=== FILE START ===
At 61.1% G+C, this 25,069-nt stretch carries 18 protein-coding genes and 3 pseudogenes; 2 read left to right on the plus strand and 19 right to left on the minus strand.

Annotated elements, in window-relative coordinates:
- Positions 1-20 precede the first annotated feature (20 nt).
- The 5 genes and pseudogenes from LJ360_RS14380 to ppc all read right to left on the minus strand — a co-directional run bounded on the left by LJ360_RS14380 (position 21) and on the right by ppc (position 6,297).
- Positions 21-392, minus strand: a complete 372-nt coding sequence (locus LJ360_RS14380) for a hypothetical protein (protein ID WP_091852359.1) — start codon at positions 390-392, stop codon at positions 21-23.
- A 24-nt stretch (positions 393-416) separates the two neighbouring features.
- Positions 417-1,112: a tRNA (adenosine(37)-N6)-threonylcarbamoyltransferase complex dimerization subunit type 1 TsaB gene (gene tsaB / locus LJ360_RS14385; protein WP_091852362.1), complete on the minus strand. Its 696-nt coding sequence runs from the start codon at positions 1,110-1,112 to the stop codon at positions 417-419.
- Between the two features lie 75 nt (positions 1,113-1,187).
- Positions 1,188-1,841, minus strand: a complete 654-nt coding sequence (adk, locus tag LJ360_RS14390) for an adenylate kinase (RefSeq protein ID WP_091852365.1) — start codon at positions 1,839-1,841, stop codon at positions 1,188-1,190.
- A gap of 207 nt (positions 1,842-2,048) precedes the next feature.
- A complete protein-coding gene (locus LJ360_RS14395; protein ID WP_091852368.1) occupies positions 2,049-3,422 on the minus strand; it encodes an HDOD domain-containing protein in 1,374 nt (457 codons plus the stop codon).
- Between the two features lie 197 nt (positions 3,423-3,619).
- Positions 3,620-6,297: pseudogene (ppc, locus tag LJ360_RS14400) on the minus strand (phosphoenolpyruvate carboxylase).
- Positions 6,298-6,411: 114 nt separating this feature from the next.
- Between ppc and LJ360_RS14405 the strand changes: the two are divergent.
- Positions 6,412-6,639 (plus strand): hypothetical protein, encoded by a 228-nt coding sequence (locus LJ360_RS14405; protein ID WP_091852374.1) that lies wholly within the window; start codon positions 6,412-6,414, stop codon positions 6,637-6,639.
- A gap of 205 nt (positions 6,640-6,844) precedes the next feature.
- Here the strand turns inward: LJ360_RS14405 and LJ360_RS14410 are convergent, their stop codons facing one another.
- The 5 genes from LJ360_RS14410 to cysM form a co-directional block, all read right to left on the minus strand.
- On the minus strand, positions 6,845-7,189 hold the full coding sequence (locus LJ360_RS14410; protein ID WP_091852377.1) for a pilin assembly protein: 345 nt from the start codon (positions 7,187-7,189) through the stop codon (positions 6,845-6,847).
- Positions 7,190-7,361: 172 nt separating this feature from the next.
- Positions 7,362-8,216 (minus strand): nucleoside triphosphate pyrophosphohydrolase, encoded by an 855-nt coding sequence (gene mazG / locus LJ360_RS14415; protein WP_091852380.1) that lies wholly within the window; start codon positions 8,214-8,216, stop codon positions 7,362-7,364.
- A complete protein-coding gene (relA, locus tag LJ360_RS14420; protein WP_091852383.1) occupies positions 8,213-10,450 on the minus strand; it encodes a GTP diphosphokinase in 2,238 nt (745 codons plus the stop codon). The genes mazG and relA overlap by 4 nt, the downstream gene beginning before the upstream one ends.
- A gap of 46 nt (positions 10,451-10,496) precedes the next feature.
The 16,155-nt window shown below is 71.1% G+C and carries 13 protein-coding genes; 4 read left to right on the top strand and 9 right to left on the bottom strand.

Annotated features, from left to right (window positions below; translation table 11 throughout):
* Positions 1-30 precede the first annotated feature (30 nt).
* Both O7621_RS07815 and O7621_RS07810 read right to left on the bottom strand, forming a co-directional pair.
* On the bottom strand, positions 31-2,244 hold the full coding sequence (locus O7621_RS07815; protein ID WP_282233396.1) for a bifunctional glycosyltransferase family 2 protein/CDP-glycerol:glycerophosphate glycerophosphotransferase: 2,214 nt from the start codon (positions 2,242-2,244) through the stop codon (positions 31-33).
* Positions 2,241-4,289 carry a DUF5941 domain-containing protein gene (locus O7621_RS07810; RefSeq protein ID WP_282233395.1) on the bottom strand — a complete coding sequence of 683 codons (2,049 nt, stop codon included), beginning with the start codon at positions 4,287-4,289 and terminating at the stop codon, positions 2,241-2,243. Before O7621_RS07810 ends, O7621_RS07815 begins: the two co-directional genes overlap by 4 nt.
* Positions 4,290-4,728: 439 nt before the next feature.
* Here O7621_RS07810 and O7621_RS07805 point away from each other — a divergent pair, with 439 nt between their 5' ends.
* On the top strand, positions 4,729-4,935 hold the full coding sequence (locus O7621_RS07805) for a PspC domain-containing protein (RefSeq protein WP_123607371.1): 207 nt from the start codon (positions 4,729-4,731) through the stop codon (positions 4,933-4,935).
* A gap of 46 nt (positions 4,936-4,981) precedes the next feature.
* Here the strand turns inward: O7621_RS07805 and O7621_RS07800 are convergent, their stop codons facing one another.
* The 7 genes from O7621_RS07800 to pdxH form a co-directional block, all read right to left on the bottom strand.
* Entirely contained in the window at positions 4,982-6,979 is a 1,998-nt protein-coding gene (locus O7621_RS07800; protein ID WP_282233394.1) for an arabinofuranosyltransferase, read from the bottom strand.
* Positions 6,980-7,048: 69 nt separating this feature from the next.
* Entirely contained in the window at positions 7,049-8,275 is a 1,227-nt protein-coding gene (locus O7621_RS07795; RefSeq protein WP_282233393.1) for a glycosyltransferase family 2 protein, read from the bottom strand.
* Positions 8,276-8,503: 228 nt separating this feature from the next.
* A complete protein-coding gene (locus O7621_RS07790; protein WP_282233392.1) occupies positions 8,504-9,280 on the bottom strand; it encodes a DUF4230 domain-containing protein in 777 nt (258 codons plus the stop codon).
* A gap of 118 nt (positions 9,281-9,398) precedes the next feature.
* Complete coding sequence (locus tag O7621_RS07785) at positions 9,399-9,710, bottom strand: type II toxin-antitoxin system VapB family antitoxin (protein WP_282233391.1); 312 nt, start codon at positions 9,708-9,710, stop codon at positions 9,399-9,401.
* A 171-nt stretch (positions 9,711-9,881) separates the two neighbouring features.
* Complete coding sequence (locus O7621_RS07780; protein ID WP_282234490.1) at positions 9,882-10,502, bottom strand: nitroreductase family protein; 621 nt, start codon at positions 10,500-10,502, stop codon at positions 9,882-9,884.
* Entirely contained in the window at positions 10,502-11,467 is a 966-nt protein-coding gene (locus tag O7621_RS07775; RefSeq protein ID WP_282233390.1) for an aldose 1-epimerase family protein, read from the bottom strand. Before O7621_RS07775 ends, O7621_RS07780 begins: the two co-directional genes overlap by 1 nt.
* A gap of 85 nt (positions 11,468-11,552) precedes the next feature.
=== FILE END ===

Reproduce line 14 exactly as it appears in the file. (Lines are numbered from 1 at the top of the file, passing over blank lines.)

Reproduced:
- Positions 6,298-6,411: 114 nt separating this feature from the next.